Caught in a blizzard in the mountains with an injured horse, sinking a boat into an ice-covered lake, catching a giant catfish by hand while fighting the fear of drowning, wrestling a steer and blowing out a knee. In the Kaleb Summers book of adventures, it’s all good.

The 31-year-old Claremore guide said the outdoors misadventures in his life, as well as the successes, prepared him for his latest full adventure, one that all have a chance to watch on television in weeks to come as “The Brigade: Race to the Hudson” premieres April 22 on Outdoor Channel at 7 p.m.

Summers will be one of 10 strangers thrown together to traverse 750 miles of Canada’s wilderness in 28 days along a 19th-century fur trade route, using historic maps (no electronics, no fuel), hiking mountain passes of the Northern Rockies, and portaging and paddling the biggest canoe I’ve ever seen (seats 10) in a high-stakes contest.

“Literally I would not have it any other way,” Summers said about his most trying misadventures over the years. “All of those things prepared me to take on something like this. ... I cannot stress enough that doing it the hard way, it kind of makes you calloused to the hard situations and prepares you for getting dunked in the icy water and the other accidents that can happen.

“You learn to control your fear. I look back on all that stuff and it was terrible while I was living it, but I’m better for having lived it.”

Regular readers will recognize Summers. I first wrote about him in June 2012 when, as a rookie, he was the first to break the 70-pound mark with a big flathead catfish in the Okie Noodling Tournament. The next few years, he guided novice noodlers and promoted his own noodling tournament, “Battle of the Big Cats,” in Claremore. Last year, he gave “Battle of the Bills,” a spoonbill fishing tournament, a try.

He’s part contractor, part promoter, part cowboy and part hunting and fishing guide. As you read this, he’s probably on horseback headed to the woods to hunt turkeys. He enjoys using horses on his hunts, including those for elk and mule deer. Rodeo and steer wresting are the top of his list this coming year. Last year, it was reality television.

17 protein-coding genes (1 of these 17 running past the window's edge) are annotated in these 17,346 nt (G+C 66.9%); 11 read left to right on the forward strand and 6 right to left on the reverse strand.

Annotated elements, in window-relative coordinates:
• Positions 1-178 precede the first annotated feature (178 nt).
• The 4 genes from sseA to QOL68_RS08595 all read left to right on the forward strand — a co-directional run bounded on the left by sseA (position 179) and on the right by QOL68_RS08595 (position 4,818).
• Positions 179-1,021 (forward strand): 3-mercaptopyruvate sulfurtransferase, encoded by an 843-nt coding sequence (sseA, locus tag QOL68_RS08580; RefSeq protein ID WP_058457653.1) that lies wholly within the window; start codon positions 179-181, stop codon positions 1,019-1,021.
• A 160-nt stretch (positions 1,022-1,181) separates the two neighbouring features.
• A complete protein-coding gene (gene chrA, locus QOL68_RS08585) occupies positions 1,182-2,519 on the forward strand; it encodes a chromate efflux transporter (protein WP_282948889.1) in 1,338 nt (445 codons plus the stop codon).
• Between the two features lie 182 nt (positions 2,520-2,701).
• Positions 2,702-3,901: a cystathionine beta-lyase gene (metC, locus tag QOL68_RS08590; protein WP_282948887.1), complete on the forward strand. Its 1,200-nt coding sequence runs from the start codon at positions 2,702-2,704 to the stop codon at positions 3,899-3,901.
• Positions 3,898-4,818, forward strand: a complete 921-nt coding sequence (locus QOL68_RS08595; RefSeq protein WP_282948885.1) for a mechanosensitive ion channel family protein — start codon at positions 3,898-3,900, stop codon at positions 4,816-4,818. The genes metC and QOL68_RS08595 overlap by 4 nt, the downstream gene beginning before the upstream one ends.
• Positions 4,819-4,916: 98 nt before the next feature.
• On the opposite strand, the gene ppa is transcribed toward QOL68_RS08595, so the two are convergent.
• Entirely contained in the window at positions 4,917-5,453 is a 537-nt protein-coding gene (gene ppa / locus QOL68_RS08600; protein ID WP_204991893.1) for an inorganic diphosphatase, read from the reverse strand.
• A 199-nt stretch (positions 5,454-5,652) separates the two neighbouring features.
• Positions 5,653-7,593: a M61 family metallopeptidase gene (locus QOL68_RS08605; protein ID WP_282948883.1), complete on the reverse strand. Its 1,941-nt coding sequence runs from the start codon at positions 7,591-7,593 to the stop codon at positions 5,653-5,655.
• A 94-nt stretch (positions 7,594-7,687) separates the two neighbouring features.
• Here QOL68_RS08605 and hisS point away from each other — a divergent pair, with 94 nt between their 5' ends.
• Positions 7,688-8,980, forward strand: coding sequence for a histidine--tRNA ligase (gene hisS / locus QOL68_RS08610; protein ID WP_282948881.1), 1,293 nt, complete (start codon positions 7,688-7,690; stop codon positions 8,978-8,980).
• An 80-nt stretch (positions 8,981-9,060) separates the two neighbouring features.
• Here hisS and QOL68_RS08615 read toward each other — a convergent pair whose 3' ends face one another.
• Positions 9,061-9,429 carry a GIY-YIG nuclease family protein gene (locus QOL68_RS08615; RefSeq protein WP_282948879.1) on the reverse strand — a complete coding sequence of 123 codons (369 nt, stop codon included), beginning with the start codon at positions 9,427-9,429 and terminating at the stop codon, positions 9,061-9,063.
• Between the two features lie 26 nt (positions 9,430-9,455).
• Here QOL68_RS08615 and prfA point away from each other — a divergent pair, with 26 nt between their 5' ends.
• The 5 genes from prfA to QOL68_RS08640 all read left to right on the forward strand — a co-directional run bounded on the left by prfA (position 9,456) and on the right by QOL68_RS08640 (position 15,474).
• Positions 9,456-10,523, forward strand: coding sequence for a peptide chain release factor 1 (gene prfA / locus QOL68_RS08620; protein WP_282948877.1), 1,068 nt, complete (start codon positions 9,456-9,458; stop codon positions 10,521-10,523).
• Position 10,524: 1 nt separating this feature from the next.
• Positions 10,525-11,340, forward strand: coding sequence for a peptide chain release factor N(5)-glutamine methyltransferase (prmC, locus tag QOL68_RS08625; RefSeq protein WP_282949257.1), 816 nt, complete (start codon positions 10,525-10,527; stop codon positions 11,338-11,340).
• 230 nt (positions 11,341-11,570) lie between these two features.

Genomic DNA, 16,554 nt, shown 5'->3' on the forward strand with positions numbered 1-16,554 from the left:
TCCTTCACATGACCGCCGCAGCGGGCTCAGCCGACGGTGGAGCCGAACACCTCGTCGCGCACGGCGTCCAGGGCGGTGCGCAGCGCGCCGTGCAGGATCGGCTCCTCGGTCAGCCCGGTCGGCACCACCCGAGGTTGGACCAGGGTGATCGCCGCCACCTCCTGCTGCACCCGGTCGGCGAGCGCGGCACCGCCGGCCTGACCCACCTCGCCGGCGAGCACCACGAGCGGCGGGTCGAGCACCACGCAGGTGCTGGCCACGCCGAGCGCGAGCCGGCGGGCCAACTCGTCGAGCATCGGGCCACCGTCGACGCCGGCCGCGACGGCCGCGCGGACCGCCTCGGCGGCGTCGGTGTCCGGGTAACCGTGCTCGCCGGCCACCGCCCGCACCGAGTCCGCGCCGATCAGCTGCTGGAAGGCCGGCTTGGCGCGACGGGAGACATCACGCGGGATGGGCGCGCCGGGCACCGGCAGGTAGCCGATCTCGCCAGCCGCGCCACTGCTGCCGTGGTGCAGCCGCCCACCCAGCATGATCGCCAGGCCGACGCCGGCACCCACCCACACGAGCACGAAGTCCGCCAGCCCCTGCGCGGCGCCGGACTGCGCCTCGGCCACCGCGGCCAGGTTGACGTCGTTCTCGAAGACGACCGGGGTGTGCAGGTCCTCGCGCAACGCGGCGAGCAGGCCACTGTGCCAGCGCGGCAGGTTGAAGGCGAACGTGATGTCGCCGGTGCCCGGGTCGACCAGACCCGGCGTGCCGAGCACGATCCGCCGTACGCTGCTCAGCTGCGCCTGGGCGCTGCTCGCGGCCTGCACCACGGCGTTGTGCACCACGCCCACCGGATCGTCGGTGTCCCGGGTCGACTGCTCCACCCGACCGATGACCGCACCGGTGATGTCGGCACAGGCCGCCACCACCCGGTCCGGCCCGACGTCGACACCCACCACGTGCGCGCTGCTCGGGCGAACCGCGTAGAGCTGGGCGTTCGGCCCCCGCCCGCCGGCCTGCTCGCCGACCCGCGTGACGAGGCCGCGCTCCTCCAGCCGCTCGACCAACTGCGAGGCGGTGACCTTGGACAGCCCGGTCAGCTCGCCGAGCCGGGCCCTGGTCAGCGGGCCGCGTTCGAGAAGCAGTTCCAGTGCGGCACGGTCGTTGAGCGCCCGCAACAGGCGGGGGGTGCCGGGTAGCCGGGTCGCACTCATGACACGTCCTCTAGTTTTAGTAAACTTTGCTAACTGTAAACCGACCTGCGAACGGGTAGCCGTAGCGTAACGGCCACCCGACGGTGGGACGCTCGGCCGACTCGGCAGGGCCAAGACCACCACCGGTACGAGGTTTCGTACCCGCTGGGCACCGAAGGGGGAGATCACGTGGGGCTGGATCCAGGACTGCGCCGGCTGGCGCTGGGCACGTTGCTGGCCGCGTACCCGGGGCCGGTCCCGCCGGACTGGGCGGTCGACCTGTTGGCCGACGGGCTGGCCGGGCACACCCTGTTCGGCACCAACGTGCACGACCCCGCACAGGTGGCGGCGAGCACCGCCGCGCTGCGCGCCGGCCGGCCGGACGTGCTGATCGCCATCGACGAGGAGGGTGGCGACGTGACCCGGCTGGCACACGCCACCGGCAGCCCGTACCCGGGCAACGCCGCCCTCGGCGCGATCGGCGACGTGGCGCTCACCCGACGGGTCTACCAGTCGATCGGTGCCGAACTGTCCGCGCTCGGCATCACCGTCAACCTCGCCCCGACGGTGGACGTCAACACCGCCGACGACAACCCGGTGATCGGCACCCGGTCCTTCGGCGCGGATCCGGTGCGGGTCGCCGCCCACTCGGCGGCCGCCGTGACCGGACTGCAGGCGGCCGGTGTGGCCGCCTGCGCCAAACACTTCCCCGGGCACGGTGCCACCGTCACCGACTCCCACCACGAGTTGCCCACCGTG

Like his win in his first noodling tournament, the rookie wasted no time once he set his sights on reality TV. He flirted with tying the knot right away, literally.

“It wasn’t even a week or two after I’d made up my mind I would apply for a reality show when I was contacted by an agent of ‘Married at First Sight,’ ” he said.

That’s the one where total strangers are paired sight-unseen by matchmakers, get married and spend the next few weeks figuring out if they think they should be married.

Summers got cold feet on that idea, but he said he immediately felt he might have blown a chance by declining. But, days later, he learned of “The Brigade” and breathed a sigh of relief.

“Can you imagine if I had signed on for ‘Married at First Sight’? Oh, man,” he said.

As a consumer of outdoors programming, I’d rather not imagine that, honestly.

Rather than one bride, Summers was instead tossed in with nine teammates. The “Race for the Hudson” references a race against time and the elements, not a race against others. In fact all 10 members of “The Brigade” would have to make it to the finish line in time for the group to collect a $500,000 prize.

No spoiler alerts here, by the way. I didn’t even ask if they made it. I’ll watch and see.

If the route wasn’t tough enough, the personalities could have been. Spend days in the wilderness with people who are cold, cranky, sore, tired, sick or injured or hungry, and you’ll learn a whole new definition of “interpersonal relationships.”

“In the mountains when it’s tough conditions, that’s when best friends can become enemies,” Summers said. “And here I was going all the way to the middle of nowhere with people I’d never met in my life.”

If Summers knows anything about outdoors adventures, he knows just how hard it can get, and he said “The Brigade” challenge was real tough — and not just television.

Use of historical maps and using compasses was a challenge for the modern-day travelers accustomed to turning to a cellphone or GPS. The deadline and strict food rations weighed heavily against their physical limits.

“We were super-rationed on food, so if at any given point you get lost, it can be a day wasted on travel, food wasted,” Summers said. “You can’t afford to get lost and you can’t hit the pause button and ask, ‘Are we going the right way?’ ”

The old maps weren’t bad, but navigating based on landmarks is tough, he said.

“You know how it is: You’re looking at an island on the map, but all the sudden all these islands are starting to look alike,” he said.

He did get hungry, he did get tired and he did get miserable.

Inescapable were thoughts of fur traders traversing the route 200 years earlier.

“You see things you didn’t dream existed out there,” he said. “Literally, we followed the route people back in those days 200 years ago followed and it was almost surreal at times. You forgot about the pain and hunger and the misery because you were so caught up in the starlight of seeing all these things a lot of people never get to see.”

Kelly Bostian


Twitter: @KellyBostian